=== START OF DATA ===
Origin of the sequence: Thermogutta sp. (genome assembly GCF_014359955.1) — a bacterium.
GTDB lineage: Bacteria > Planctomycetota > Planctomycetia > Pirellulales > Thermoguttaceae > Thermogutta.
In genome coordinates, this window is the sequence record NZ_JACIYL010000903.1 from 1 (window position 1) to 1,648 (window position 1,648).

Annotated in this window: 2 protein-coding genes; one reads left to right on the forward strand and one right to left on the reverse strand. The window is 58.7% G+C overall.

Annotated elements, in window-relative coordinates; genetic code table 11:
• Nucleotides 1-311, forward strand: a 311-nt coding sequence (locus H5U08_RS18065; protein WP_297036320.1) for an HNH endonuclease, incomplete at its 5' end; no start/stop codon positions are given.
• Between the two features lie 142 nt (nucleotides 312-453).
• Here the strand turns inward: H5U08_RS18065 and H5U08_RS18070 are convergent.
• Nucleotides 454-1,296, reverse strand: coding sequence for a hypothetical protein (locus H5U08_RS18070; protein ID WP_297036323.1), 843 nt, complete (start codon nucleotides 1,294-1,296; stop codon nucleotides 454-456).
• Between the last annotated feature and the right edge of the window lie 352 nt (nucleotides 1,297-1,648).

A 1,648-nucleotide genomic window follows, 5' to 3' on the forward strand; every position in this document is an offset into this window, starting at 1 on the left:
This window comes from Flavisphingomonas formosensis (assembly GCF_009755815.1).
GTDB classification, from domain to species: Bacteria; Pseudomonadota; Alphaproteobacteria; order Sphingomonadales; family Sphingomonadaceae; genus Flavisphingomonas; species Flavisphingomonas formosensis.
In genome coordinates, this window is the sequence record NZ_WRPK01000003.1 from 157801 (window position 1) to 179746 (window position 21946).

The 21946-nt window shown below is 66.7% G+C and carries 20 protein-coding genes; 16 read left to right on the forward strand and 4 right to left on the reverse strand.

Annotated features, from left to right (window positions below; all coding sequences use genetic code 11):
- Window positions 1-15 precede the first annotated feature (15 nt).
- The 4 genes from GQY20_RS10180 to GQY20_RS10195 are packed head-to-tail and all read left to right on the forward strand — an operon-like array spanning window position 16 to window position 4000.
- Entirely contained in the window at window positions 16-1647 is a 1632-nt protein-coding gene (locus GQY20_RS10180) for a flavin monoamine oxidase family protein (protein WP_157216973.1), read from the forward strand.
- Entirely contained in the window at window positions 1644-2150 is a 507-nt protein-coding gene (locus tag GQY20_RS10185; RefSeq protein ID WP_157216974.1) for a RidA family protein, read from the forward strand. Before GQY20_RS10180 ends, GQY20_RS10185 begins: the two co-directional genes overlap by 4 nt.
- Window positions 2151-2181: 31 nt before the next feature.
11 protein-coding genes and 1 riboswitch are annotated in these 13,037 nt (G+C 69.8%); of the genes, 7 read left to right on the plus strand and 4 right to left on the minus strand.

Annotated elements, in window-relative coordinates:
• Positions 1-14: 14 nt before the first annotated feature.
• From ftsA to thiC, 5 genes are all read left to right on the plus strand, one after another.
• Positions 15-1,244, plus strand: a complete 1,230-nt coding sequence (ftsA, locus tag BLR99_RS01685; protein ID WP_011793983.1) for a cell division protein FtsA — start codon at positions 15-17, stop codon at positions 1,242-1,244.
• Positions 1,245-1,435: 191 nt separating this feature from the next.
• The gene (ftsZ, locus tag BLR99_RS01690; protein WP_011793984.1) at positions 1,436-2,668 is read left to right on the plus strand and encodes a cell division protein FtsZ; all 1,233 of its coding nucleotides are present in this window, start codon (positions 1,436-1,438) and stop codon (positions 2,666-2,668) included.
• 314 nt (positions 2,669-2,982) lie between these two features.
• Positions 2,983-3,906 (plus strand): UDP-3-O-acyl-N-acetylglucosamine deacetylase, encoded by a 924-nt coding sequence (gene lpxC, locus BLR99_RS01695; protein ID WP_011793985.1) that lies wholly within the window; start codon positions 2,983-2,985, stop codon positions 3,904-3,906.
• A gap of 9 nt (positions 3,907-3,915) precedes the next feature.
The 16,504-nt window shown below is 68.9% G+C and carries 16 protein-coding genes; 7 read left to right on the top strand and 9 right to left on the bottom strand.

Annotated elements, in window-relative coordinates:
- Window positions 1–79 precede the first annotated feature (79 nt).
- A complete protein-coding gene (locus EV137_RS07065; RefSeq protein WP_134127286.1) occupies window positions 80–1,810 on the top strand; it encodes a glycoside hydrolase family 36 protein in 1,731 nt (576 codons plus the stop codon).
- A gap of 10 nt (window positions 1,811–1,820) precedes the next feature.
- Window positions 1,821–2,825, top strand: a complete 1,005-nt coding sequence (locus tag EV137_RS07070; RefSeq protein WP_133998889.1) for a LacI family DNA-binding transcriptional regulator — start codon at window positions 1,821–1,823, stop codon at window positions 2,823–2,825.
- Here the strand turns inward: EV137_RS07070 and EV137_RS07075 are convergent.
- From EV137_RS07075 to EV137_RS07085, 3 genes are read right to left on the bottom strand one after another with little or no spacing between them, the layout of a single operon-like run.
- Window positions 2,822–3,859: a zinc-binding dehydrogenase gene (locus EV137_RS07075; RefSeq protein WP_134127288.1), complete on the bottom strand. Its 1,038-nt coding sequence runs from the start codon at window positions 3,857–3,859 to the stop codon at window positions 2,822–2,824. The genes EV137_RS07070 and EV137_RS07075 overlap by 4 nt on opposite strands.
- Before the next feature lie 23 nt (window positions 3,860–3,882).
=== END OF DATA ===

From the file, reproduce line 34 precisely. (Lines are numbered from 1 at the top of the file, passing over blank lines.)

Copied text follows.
- Window positions 1–79 precede the first annotated feature (79 nt).